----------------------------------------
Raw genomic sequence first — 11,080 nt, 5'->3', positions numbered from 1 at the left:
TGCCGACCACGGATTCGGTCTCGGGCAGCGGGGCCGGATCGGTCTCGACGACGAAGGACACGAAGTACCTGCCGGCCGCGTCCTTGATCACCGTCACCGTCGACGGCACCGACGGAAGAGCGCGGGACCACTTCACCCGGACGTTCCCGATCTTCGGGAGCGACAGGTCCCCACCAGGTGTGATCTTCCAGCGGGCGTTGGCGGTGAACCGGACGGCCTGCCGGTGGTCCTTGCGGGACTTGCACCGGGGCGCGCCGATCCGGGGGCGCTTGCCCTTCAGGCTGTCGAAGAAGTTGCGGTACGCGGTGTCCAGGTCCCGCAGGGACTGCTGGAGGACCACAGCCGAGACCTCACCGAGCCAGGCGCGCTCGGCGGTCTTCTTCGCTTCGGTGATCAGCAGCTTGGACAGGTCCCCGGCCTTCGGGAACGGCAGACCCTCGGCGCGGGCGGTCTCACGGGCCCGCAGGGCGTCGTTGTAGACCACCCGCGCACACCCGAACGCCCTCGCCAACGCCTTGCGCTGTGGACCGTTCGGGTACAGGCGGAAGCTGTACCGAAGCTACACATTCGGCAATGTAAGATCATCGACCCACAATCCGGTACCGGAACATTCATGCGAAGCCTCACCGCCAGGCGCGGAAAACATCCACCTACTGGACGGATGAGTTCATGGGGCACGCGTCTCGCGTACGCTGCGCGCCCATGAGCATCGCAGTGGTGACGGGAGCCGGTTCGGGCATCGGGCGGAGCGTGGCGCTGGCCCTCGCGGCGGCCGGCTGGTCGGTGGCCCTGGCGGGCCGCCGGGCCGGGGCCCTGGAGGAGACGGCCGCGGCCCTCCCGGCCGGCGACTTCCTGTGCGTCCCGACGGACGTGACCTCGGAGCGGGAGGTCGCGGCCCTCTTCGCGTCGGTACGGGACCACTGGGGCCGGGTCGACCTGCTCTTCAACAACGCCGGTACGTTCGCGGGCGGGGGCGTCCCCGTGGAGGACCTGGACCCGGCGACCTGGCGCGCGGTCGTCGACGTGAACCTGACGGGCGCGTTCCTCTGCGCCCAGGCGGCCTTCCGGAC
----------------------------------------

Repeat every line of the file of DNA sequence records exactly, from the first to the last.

Raw genomic sequence first — 11,080 nt, 5'->3', positions numbered from 1 at the left:
TGCCGACCACGGATTCGGTCTCGGGCAGCGGGGCCGGATCGGTCTCGACGACGAAGGACACGAAGTACCTGCCGGCCGCGTCCTTGATCACCGTCACCGTCGACGGCACCGACGGAAGAGCGCGGGACCACTTCACCCGGACGTTCCCGATCTTCGGGAGCGACAGGTCCCCACCAGGTGTGATCTTCCAGCGGGCGTTGGCGGTGAACCGGACGGCCTGCCGGTGGTCCTTGCGGGACTTGCACCGGGGCGCGCCGATCCGGGGGCGCTTGCCCTTCAGGCTGTCGAAGAAGTTGCGGTACGCGGTGTCCAGGTCCCGCAGGGACTGCTGGAGGACCACAGCCGAGACCTCACCGAGCCAGGCGCGCTCGGCGGTCTTCTTCGCTTCGGTGATCAGCAGCTTGGACAGGTCCCCGGCCTTCGGGAACGGCAGACCCTCGGCGCGGGCGGTCTCACGGGCCCGCAGGGCGTCGTTGTAGACCACCCGCGCACACCCGAACGCCCTCGCCAACGCCTTGCGCTGTGGACCGTTCGGGTACAGGCGGAAGCTGTACCGAAGCTACACATTCGGCAATGTAAGATCATCGACCCACAATCCGGTACCGGAACATTCATGCGAAGCCTCACCGCCAGGCGCGGAAAACATCCACCTACTGGACGGATGAGTTCATGGGGCACGCGTCTCGCGTACGCTGCGCGCCCATGAGCATCGCAGTGGTGACGGGAGCCGGTTCGGGCATCGGGCGGAGCGTGGCGCTGGCCCTCGCGGCGGCCGGCTGGTCGGTGGCCCTGGCGGGCCGCCGGGCCGGGGCCCTGGAGGAGACGGCCGCGGCCCTCCCGGCCGGCGACTTCCTGTGCGTCCCGACGGACGTGACCTCGGAGCGGGAGGTCGCGGCCCTCTTCGCGTCGGTACGGGACCACTGGGGCCGGGTCGACCTGCTCTTCAACAACGCCGGTACGTTCGCGGGCGGGGGCGTCCCCGTGGAGGACCTGGACCCGGCGACCTGGCGCGCGGTCGTCGACGTGAACCTGACGGGCGCGTTCCTCTGCGCCCAGGCGGCCTTCCGGAC